SINGAPORE: Oil prices sank for a sixth straight session Thursday in Asia, tracking a sell-off across equities with an expected pick-up in output adding to worries about the global economy and a weaker-than-forecast fall in US stockpiles.
The Department of Energy said commercial inventories fell by 900,000 barrels in the week ending June 10, far fewer than the 2.33 million predicted in a Bloomberg survey, suggesting demand is easing in the world’s top oil consumer.
The news sent the commodity tumbling and at about 0320 GMT on Thursday in Asia US benchmark West Texas Intermediate slipped 46 cents, or 0.96 percent, to $47.55 while Brent shed 34 cents, or 0.69 percent, to $48.63.
After almost doubling between February and last week, WTI has plunged eight percent from an 11-month high, while Brent has lost more than six percent from an eight-month peak.
Supply-side fears have increased, with Canada’s output likely to normalize as wildfires that hit its oil region subside while Nigerian rebels, who have been attacking crude installations, consider peace talks with the government.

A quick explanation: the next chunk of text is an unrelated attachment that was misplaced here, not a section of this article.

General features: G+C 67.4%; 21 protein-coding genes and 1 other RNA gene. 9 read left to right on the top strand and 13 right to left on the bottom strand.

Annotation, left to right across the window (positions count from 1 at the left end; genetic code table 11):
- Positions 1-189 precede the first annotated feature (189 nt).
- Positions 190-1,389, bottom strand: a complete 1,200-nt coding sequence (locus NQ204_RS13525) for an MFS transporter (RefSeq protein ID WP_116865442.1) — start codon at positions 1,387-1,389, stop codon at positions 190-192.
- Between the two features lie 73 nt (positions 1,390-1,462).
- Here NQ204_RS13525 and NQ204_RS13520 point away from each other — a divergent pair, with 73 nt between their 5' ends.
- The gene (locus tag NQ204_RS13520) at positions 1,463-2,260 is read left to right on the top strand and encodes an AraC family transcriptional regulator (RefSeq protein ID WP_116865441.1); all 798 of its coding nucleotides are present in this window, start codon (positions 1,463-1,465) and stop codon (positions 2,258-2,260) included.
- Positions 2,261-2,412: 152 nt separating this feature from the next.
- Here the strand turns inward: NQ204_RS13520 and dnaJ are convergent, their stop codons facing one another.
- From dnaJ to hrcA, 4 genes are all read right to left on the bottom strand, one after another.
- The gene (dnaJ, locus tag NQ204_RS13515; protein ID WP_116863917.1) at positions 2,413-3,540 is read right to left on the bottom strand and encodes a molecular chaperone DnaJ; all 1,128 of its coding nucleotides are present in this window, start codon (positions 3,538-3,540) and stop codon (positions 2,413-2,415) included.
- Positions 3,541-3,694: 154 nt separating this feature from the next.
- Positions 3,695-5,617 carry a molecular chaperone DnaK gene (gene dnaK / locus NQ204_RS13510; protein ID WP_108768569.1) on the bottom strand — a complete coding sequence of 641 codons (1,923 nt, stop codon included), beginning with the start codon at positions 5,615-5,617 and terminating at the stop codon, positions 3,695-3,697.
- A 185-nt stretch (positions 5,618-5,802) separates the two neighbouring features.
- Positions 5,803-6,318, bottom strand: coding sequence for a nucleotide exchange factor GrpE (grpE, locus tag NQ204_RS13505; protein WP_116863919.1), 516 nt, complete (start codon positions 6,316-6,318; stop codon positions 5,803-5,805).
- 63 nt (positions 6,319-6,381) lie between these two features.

“We still, when you think about it, have a surplus of supply because it has really only been disruptions that have seen that surplus disappear,” David Lennox, an analyst at Fat Prophets in Sydney, told Bloomberg News.
He added: “The market is now starting to suggest that once the disruptions are behind us, surplus will re-appear and the rally that we have seen in the prices will evaporate.”
Selling pressure has been inflamed by turmoil on stock markets as traders grow increasingly fearful that Britain will vote next week to leave the European Union, which many warn could precipitate another global rout.
Federal Reserve boss Janet Yellen on Wednesday sounded a warning about the possible impact of a “Leave” vote as the US central bank lowered its economic growth and interest rate projections over the next few years.
A Bank of Japan decision to hold steady on monetary policy despite the weak economy has also added to uncertainty, said CMC Markets analyst Margaret Yang. AFP